Diffusion

Introduction
Diffusion is the net movement of the same kind of molecules from an area of their higher concentration to their area of lower concentration.

The constant random motion of molecules is what enables diffusion to occur.

Molecules that are initially unequally distributed in a liquid or gas tend to move by diffusion throughout the medium until they are equally distributed. Diffusion is an important means of distributing materials within cells of passively moving substances through cell membranes.

In this experiment, the conditions that affect the rate at which various substances diffuse were observed.

Materials

6 cubes Sugar beet, strainer, water bath, 2-500-ml beaker 20% gelatin solution,3 test tubes, test tube rack, ice water, pencil, methylene blue.

Methods
A.
2.

3. 4.

3 cubes of sugar beet were prepared and steamed for 10 seconds. Two 500ml beakers were filled with ¾ of water. 3 steamed and 3 unsteamed sugar beet were placed in each beaker.

4.The set-up was left undisturbed and was observed after 30 minutes and at the end of the period. B. 1. 3 test tubes filled with 10 ml of 20% gelatin were prepared and placed and placed in ice water for the gelatin to solidify.

2. Using a pencil, the level of the solidified gelatin in the test tube was marked. 3. 5ml of methylene blue was poured in each test tube to serve as dye. 4. Each test tube was placed in the locker (27°C), oven (37°C), and in the refrigerator (19°C) for 48 hours.

Results and Discussion
A.
Figure 1. Sugar beet at the start of the experiment

Unsteamed

Steamed

At the start of the experiment, the steamed sugar beet diffused faster than the unsteamed one covering the thin bottom part of the beaker.

Figure 2. Sugar beet after 30 minutes

Unsteamed

Steamed

After 30 minutes, the steamed sugar beet diffused in almost 20 ml part of the bottom; also a thick surface of the water was occupied by the diffused molecules. On the other hand, the molecules of the unsteamed sugar beet were occupying the bottom horizontally, and a thin part at the surface.

Figure 3. Sugar beet at the end of the period

Unsteamed

Steamed

At the end of the period, the steamed sugar beet were diffused in almost 50 ml part of the bottom; the remaining parts were filled with faint pink coloration. The water with unsteamed beet was characterized by faint pink coloration and the concentration at the bottom disappeared.

Every cell is surrounded by a selectively permeable membrane which regulates what gets into and out of the cell. Selectively permeable membranes are membranes which allow some substances to cross much more easily than other substances.

This living membrane is accountable for the difference in rate of diffusion of the 2 different set-ups. When you heat a beetroot, you disrupt the living membranes which prevents the passage of the anthocyanin molecules outside the cell.

B.
Table 1. Temperature and Distance Readings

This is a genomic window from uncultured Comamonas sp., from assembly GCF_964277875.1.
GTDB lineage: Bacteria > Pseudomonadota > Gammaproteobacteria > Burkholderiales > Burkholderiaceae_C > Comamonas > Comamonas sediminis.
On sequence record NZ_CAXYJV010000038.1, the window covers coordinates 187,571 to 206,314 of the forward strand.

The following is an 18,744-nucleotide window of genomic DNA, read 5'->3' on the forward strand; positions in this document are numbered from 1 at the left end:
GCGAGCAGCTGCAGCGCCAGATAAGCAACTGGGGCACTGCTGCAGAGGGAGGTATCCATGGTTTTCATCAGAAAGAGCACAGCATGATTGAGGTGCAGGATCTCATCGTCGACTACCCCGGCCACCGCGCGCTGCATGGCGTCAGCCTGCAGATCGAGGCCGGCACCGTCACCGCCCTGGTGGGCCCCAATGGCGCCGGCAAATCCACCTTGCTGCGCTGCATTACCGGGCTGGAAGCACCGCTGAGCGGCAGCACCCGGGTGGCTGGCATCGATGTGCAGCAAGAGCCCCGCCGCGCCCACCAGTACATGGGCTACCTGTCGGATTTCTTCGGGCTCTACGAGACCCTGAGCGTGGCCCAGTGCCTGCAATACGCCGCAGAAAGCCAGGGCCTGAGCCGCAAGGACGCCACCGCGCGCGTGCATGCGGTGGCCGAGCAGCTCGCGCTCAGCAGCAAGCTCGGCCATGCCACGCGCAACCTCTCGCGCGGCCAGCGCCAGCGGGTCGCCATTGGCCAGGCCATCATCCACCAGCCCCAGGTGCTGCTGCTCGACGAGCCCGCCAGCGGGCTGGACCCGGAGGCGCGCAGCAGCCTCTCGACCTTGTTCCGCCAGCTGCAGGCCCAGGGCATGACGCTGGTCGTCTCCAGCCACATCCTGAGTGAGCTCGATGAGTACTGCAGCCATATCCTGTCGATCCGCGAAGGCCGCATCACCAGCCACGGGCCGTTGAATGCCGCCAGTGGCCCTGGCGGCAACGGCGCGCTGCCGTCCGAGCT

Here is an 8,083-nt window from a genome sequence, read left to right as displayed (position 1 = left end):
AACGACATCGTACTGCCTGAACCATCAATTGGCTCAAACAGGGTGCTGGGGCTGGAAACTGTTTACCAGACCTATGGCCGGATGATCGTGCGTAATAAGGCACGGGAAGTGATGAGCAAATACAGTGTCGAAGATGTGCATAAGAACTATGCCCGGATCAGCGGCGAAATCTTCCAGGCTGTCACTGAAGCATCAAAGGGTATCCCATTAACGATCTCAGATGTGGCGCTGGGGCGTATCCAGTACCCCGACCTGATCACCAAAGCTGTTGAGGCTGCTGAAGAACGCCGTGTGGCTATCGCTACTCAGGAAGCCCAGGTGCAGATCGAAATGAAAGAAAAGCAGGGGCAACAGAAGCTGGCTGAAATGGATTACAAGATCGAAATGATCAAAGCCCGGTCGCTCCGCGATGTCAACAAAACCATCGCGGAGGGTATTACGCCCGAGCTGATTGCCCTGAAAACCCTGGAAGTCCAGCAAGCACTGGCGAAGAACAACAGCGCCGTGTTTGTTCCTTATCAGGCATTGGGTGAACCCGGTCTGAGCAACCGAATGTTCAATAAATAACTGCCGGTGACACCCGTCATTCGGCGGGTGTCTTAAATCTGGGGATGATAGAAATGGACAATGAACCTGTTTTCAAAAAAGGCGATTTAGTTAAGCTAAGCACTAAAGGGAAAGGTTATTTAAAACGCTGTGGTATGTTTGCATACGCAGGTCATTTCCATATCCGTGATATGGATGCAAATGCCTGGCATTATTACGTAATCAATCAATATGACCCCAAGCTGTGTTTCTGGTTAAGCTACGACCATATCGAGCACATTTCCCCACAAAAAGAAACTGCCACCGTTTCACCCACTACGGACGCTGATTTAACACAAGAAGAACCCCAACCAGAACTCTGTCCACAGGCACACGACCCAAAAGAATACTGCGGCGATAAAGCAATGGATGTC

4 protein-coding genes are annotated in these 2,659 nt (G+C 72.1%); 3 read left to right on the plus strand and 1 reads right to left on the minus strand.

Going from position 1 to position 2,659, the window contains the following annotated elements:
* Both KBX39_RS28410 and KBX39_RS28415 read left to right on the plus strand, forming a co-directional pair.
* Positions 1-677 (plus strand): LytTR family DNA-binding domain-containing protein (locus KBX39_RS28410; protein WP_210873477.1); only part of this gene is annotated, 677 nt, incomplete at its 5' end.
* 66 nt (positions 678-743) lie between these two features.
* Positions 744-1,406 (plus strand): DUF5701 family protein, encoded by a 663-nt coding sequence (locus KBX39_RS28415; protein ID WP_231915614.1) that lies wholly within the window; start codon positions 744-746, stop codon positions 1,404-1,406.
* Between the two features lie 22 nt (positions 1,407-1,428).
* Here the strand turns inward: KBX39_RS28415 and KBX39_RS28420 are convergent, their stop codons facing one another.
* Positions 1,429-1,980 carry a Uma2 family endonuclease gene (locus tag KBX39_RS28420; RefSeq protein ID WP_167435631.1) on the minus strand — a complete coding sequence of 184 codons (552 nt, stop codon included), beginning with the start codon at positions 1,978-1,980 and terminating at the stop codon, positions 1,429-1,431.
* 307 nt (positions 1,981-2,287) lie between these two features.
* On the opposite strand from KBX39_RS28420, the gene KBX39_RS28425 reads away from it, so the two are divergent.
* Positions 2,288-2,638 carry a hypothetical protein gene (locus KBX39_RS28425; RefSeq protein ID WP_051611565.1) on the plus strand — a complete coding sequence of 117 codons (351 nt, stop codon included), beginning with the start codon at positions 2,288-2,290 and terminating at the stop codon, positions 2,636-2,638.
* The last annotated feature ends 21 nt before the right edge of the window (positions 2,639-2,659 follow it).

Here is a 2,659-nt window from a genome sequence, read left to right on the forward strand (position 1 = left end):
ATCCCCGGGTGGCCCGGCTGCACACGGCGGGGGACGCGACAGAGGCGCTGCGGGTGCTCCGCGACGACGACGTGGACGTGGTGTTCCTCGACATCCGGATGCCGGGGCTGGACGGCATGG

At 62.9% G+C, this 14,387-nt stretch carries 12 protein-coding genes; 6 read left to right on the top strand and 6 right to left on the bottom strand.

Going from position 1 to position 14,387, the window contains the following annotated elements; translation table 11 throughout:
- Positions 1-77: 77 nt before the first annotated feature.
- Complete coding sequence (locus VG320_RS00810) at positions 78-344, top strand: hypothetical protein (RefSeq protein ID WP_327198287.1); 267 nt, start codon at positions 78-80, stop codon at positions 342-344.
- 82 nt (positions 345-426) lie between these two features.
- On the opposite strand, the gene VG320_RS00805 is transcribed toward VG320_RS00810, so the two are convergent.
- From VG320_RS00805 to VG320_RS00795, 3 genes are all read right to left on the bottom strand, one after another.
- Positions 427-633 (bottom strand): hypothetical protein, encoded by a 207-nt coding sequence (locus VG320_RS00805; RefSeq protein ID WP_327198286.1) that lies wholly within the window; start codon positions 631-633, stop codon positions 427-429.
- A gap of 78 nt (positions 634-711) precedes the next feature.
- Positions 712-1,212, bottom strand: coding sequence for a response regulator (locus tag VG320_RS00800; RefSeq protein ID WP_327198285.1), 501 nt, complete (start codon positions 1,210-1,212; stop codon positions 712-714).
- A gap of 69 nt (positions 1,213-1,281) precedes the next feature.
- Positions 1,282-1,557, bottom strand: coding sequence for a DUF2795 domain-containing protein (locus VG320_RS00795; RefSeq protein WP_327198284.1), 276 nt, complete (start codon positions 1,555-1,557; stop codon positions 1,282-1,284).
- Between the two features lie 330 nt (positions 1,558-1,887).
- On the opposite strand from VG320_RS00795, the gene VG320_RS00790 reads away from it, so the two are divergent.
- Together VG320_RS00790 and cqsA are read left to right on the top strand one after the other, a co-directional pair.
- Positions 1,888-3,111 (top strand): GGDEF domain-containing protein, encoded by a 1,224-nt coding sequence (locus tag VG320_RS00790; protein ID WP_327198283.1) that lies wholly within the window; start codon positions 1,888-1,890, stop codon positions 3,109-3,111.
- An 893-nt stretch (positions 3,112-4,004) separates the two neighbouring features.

Storage Place

Temperature Readings (19°C) (27°C) (37°C)

Distance Traveled by the dye (cm) 1.5 2 2.5

Inside the refrigerator Inside the locker Inside the oven

The temperature greatly affects the rate of diffusion. As the temperature increases, the rate of diffusion or the movement of molecules also increases.

Guttation

When leaves lose water as a liquid phase through special cells called hydathodes it is referred to as guttation.

These guttation "tears" appear at the leaf tips or margins and contain various salts, sugars and other organic substances. At night, transpiration usually does not occur because most plants have their stomata closed. When there is a high soil moisture level, water will enter plant roots.

The water will accumulate in the plant creating a slight root pressure. The root pressure forces some water to exude through special leaf tip or edge structures, hydathodes, forming drops. Root pressure provides the impetus for this flow, rather than transpirational pull.

Separation of Pigments

Introduction

All living organisms require energy for their metabolic processes. The ultimate source of this energy is the sun. Photosynthetic organisms, including plants convert light energy into the chemical energy of sugars, which can be used to power metabolism.

During photosynthesis, molecules referred to as pigments are used to capture light energy. In this experiment, the primary pigments of green plants were separated and identified using a technique called paper chromatography.

Materials

Papaya leaves, mortar and pestle, chromatography paper, test tube with cork, dropper, paper clip, solution containing a mixture of 95 parts of petroleum ether and 5 parts of acetone.

Methods

The extract of the papaya leaves was gathered by crushing the lamina in the mortar. The test tube was filled with 50 ml of the prepared solution. Drops of extract were placed 1cm above the part of the paper that touches the solution.

The paper was hang using a clip to ensure that it will not touch the sides of the test tube. The test tube was stopped using a cork. At the end of the period, the paper was secured for observation.

Results and Discussion

The paper shows the 3 main pigments separated from green plants using paper chromatography. The green part shows 2 types of chlorophyll- a and b. The top band of pigments in the separation are carotenoids called carotenes and appear yellowish-brown.

The chlorophyll pigments travels slower than the carotenoids.